The Chilean Embassy in London
In the early 1970s, the International Marxist Group had a serious crush on our cousins across the channel, the Ligue communiste révolutionnaire (French Section of the Fourth International). Initially just another French groupuscule, the Ligue had surfed les événements de mai 1968 to become a formidable Trotskyist force in left-wing politics, with perhaps 10,000 members.
The IMG had around 450.
The Ligue did serious stuff. It allegedly smuggled guns to the FLN in Algeria and occupied Embassies. Wanting a piece of the action, the IMG restructured its prosaic demo stewarding organisation to form the ‘Red Defence Force’ (RDF), and I was asked to head it.
Soon afterwards I'm enjoying a pint in a pub at King’s Cross, near the IMG headquarters in Pentonville Road. What's that I hear? It's the veteran working-class activist and IMG leader Bob Pennington referring to me derisively as the IMG’s Che Guevara.
In an uncharacteristic moment of moral courage I walk across to his table and confront him:
“It was the IMG leadership’s idea to set up the RDF, not mine. If you think it’s so stupid, take it up with them, not me.”I like to think that’s when he first took a shine to me.
In 1973 the Chilean military overthrew the socialist government of Salvador Allende, which was then in the process of wrecking the Chilean economy. What was probably in hindsight the least bad option was nevertheless a messy and thoroughly cruel and repressive event. Naturally the IMG was signed up to all the London demonstrations against the Chilean coup.
So we have this enormous demo coming up on Chile, and an IMG leader takes me aside (was it Peter Gowan? I think it might have been) and tells me it has been decided we should occupy the Chilean Embassy on the morning of the demonstration. The demo will pass the Embassy and the IMG contingent will break through the police cordon and rescue us.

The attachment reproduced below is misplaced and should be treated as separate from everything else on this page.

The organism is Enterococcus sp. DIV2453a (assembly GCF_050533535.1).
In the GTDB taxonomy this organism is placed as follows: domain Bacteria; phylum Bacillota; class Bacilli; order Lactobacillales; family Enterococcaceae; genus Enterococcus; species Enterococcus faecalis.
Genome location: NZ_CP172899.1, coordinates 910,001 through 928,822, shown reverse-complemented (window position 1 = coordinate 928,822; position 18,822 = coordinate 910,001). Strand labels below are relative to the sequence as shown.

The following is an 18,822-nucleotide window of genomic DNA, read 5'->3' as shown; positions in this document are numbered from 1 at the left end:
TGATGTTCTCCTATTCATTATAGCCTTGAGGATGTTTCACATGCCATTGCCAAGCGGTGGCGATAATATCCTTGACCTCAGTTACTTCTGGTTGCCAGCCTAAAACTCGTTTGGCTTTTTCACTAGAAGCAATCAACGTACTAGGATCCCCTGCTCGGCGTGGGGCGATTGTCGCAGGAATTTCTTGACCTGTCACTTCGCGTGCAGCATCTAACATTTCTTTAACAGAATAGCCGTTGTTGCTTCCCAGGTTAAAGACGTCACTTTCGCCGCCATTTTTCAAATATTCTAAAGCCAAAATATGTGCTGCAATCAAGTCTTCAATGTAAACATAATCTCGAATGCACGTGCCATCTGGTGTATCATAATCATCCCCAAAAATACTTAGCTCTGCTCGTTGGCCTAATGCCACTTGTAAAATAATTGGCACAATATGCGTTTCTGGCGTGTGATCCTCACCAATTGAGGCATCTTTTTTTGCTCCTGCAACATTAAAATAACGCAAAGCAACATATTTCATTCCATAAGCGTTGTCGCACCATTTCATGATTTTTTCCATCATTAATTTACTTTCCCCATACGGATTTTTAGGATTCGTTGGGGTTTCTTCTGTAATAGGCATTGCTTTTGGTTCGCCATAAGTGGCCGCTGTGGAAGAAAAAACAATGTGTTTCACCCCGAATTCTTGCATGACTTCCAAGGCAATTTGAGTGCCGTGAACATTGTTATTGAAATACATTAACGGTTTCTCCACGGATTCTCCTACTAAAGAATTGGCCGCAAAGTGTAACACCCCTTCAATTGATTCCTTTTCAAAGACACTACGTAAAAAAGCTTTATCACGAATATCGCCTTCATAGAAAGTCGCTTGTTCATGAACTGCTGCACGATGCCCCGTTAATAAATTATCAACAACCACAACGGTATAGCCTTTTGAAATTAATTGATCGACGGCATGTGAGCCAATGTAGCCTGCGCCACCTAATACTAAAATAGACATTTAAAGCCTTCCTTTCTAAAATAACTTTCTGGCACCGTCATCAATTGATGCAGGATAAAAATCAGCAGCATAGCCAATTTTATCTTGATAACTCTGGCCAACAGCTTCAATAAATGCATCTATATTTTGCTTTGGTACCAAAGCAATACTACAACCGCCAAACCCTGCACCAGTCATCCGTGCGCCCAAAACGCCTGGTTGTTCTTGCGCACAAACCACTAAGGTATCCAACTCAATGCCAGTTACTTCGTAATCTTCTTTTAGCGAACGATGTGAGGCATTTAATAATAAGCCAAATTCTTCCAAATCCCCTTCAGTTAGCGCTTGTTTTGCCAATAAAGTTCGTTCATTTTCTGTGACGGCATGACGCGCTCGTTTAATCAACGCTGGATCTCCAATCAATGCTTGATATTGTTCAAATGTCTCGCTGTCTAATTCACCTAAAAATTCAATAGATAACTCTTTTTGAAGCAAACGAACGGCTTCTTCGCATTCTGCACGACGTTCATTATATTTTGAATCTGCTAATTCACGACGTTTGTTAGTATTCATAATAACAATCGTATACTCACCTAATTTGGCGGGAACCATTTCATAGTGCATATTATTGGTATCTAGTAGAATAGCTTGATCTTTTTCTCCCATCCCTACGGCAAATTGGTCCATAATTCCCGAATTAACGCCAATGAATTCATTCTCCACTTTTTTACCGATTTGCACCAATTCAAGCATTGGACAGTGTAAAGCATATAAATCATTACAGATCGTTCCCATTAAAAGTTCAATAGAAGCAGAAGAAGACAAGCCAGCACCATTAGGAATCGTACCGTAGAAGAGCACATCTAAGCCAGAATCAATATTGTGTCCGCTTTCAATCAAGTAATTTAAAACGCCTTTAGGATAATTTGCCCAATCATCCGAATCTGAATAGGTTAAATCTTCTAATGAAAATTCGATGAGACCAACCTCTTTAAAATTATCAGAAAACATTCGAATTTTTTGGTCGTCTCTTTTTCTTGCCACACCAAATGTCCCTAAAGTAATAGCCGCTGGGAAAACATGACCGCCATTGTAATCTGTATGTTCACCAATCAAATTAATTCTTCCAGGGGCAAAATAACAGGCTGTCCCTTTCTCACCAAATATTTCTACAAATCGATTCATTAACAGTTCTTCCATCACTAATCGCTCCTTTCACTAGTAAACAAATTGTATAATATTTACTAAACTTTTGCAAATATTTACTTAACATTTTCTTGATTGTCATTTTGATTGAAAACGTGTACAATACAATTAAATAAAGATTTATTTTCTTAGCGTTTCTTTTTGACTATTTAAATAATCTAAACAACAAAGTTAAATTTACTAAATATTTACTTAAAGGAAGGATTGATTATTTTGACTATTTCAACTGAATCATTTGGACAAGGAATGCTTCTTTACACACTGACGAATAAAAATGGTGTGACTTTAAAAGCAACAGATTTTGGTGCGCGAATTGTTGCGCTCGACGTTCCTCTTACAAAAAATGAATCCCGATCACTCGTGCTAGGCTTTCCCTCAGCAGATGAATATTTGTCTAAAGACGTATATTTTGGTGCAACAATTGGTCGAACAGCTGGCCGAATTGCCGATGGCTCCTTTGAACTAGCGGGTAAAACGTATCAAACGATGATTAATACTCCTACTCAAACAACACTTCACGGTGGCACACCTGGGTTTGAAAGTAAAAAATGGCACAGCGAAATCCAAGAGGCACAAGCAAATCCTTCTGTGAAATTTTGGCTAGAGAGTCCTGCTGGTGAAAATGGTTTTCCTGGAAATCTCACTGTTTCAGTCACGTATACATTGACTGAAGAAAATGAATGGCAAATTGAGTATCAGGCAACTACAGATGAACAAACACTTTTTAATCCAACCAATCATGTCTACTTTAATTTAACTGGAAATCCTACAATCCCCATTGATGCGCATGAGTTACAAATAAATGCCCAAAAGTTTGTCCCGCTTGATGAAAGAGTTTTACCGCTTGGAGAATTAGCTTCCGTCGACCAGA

I have never heard of a more unlikely proposal in all my life: the police are quite used to our demos and we never manage to break their cordons.
Nevertheless, I have my instructions. Clearly someone has to reconnoitre the Embassy, to plan our incursion, and that person has to be me. At this time I'm a teacher-training student at Furzedown College in south-west London. I therefore concoct a story that I'm doing a project on education in Latin America, and specifically Chile. I call the Embassy and make an appointment.
I turn up - dishevelled clothes and long hair - and a security-goon escorts me up wide curving stairs into the sumptuous office of the junta's cultural attaché. We discuss Chilean secondary education, and somehow in the conversation it comes up that the whole Embassy is Chilean territory, that the guards possess guns and that they're authorised to use them.
I file this useful information away.
On the Saturday I brief my RDF team, carefully explaining about the guns, and we arrange to meet at a location about half a mile away from the Embassy at 8.30 the following morning. We all experience a rather troubled night’s sleep.
Sunday morning arrives, as it is wont to do, and I turn up a little early to check out the Embassy. I don’t get too close, just stroll in its general direction from the tube station until I have it in view. To my gathering unease there are way too many vans of the Special Patrol Group cruising the otherwise deserted streets while a large body of burly policemen block the Embassy entrance.
Returning to the rendezvous point, I gather my team together and tell them the operation is cancelled as we have no chance of getting in. We retire to the students union at UCL to debrief. I share my opinion that the police must have been forewarned about our mission; probably by an informer. Strangely, no-one seems that disappointed. I say that with one exception: when I inform Peter Gowan later that morning, he clearly expresses his view that I have messed up big-time.
We join the rest of the IMG contingent for the demo that afternoon. As we approach the Chilean Embassy we see phalanxes of police and mounted officers guarding it. Not in a million years would the IMG have got through that.
So I save the bacon of my fellow RDF comrades and myself - at the cost of showing yet again that we can't play in the league of the Ligue.
I once said to a senior comrade, “I don’t understand why they put me in charge of the RDF. I have no combat skills and I’m not at all aggressive. In fact I’m much more of a thinker than a doer.” The comrade smiled and replied, “Did you ever consider that that might actually have been the reason?”
The RDF didn't last long and performed adequately in its comfort zone of marshalling street processions and the odd agitprop street theatre. No more direct confrontations with the forces of the state!
IMG-related: A Mission to Prague and Red Lion Square.